[Editor’s Note: After giving some thought to Alan Weissberger’s cogent analysis on the state of Software Defined Networking, perhaps the SDN acronym should stand for Still Don’t kNow (apologies to whoever invented the acronym I Still Don’t Know – which many suggested was the answer to the question of the market for ISDN back in the early 1990s). Weissberger makes the case that, despite several efforts to create “open” standards, there is potential for vendor lock-in around SDN and that there are issues of compatibility and single points of failure that point to multiple flavors of SDN.]
Click here to read and to contribute to the discussion on his article.
“One of the most effective tools for ensuring Internet openness is competition,” FCC Chairman Thomas Wheeler recently stated. Competition in the last mile is critical to ensuring not only cost-competitive, but innovative broadband offerings. Some other commentary on the upcoming Net Neutrality discussion can be found here.
Good article point-counter-point about net neutrality in Monday’s WSJ. Local barriers are often the difference between a duopoly and multiple competitors; at least in urban areas.
Also kudos to Brett Sappington of Parks Associates for his piece in that same WSJ section arguing that it is too early to buy a 4K TV.
At the cable show, a respected cable operator expressed the same concerns about new LTE-Unlicensed having the potential to relegate WiFi to second-class status. Click here for the Light Reading article on this topic.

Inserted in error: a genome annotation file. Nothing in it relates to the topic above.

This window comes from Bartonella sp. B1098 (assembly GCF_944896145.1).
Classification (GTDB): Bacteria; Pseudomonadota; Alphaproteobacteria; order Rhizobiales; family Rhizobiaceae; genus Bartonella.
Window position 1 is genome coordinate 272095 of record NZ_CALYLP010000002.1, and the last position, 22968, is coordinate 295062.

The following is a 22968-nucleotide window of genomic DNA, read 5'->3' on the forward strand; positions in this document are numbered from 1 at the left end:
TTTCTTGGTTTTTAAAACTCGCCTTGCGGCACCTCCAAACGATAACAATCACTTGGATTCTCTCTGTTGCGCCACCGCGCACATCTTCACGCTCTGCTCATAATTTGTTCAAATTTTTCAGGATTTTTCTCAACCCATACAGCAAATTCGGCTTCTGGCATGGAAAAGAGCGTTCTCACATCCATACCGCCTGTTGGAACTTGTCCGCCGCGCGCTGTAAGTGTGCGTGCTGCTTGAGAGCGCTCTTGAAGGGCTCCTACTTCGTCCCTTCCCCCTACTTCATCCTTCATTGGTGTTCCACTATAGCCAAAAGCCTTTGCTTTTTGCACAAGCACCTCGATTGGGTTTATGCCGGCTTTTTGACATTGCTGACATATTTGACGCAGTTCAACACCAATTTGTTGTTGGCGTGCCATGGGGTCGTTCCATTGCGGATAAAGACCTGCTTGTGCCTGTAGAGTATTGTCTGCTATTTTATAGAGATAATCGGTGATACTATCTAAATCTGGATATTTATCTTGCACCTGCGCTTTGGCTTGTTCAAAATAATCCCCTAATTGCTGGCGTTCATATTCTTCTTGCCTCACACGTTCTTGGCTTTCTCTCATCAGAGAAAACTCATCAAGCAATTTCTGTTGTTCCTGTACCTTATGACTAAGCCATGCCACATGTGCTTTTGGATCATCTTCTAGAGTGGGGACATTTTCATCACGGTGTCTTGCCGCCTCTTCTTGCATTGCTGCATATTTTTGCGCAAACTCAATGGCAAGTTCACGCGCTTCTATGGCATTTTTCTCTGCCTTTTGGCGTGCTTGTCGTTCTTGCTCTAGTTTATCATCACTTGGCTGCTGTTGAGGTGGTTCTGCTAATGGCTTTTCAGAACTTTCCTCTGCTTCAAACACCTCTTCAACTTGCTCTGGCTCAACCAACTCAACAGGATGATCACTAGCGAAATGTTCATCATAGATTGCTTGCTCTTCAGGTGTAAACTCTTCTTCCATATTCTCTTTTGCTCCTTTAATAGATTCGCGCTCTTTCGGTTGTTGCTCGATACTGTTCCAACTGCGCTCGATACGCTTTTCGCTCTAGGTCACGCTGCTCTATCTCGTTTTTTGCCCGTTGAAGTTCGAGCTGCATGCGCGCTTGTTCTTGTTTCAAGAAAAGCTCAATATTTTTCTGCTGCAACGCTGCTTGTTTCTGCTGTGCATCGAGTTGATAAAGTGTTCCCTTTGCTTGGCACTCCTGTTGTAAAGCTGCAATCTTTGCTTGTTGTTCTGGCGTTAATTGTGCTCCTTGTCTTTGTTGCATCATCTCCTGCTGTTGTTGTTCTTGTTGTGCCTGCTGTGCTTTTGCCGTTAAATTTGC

Create, not cover the conversation. Need to provide reason for new generation to come to cable & their goal is for @RevoltTV to help.
“Cable collectively is already the largest wireless operator” [in terms of bits transmitted over unlicensed WiFi]. Interesting statement made by one of the cable executives; haven’t had a chance to verify.
The ephihany from the 2013 Cable Show was that some of the first successful content for 4K will come from sources other than the traditional video networks. One of the things that intrigued me about Artkick when they reached out to me at CES is that they are creating a channel that could easily offer compelling 4K content.+ Artkick’s approach of viewing black screens as something more than TV has a potentially big impact on the way screens are viewed in the home.
On April 23rd, Federal Communications Commission Chairman Tom Wheeler said that he’d circulate his net neutrality proposal to other commissioners on Thursday of this week, in preparation for a vote at the FCC’s May 15 meeting. The draft rules will then be formally proposed and available for public comment.
“In its Verizon v. FCC decision, the Court of Appeals invited the Commission to act to preserve a free and open Internet. I accept that invitation, and in the coming days, I will be outlining how I propose to proceed.”
The proposed FCC rules are expected to ensure that network operators disclose exactly how they manage Internet traffic and do not restrict consumers as they surf the Web. In particular, the rules would prevent the service providers from blocking or discriminating against specific websites, but would allow broadband providers to give some traffic preferential treatment, so long as such arrangements are available on “commercially reasonable” terms for all interested content companies. Whether the terms are commercially reasonable would be decided by the FCC on a case-by-case approach in reviewing the practices adopted by Internet providers.